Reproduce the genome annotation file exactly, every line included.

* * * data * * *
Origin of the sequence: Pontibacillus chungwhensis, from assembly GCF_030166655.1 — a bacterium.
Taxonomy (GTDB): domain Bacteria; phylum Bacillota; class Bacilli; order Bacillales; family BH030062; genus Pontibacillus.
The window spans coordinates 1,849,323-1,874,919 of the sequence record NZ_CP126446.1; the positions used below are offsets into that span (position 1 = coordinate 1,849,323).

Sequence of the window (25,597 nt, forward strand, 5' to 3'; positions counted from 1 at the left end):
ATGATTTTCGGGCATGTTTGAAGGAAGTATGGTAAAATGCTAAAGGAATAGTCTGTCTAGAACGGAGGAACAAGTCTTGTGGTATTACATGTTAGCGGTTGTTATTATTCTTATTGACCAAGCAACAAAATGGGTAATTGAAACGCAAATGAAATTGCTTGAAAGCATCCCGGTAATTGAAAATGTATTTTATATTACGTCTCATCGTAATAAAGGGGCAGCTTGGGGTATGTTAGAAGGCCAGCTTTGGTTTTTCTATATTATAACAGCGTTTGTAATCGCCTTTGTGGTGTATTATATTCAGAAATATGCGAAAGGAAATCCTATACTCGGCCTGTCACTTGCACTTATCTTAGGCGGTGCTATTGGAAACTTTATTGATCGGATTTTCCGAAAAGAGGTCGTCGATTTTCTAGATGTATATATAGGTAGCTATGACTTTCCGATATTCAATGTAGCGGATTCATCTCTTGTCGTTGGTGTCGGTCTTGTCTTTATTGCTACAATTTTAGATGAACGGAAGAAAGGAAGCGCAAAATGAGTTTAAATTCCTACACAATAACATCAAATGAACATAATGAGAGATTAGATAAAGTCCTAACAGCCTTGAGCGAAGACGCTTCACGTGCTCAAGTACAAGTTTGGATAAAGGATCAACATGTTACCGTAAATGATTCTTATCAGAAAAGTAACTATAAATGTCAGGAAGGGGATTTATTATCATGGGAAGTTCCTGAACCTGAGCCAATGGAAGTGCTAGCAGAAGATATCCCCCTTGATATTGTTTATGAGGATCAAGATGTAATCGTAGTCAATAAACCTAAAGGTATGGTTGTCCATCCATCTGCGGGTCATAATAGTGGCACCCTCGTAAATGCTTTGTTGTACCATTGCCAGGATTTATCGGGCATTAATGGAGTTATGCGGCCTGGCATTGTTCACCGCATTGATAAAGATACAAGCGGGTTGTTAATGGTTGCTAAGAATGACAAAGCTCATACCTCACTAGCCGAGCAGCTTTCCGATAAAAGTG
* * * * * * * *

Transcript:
Origin of the sequence: Pontibacillus chungwhensis, from assembly GCF_030166655.1 — a bacterium.
Taxonomy (GTDB): domain Bacteria; phylum Bacillota; class Bacilli; order Bacillales; family BH030062; genus Pontibacillus.
The window spans coordinates 1,849,323-1,874,919 of the sequence record NZ_CP126446.1; the positions used below are offsets into that span (position 1 = coordinate 1,849,323).

Sequence of the window (25,597 nt, forward strand, 5' to 3'; positions counted from 1 at the left end):
ATGATTTTCGGGCATGTTTGAAGGAAGTATGGTAAAATGCTAAAGGAATAGTCTGTCTAGAACGGAGGAACAAGTCTTGTGGTATTACATGTTAGCGGTTGTTATTATTCTTATTGACCAAGCAACAAAATGGGTAATTGAAACGCAAATGAAATTGCTTGAAAGCATCCCGGTAATTGAAAATGTATTTTATATTACGTCTCATCGTAATAAAGGGGCAGCTTGGGGTATGTTAGAAGGCCAGCTTTGGTTTTTCTATATTATAACAGCGTTTGTAATCGCCTTTGTGGTGTATTATATTCAGAAATATGCGAAAGGAAATCCTATACTCGGCCTGTCACTTGCACTTATCTTAGGCGGTGCTATTGGAAACTTTATTGATCGGATTTTCCGAAAAGAGGTCGTCGATTTTCTAGATGTATATATAGGTAGCTATGACTTTCCGATATTCAATGTAGCGGATTCATCTCTTGTCGTTGGTGTCGGTCTTGTCTTTATTGCTACAATTTTAGATGAACGGAAGAAAGGAAGCGCAAAATGAGTTTAAATTCCTACACAATAACATCAAATGAACATAATGAGAGATTAGATAAAGTCCTAACAGCCTTGAGCGAAGACGCTTCACGTGCTCAAGTACAAGTTTGGATAAAGGATCAACATGTTACCGTAAATGATTCTTATCAGAAAAGTAACTATAAATGTCAGGAAGGGGATTTATTATCATGGGAAGTTCCTGAACCTGAGCCAATGGAAGTGCTAGCAGAAGATATCCCCCTTGATATTGTTTATGAGGATCAAGATGTAATCGTAGTCAATAAACCTAAAGGTATGGTTGTCCATCCATCTGCGGGTCATAATAGTGGCACCCTCGTAAATGCTTTGTTGTACCATTGCCAGGATTTATCGGGCATTAATGGAGTTATGCGGCCTGGCATTGTTCACCGCATTGATAAAGATACAAGCGGGTTGTTAATGGTTGCTAAGAATGACAAAGCTCATACCTCACTAGCCGAGCAGCTTTCCGATAAAAGTG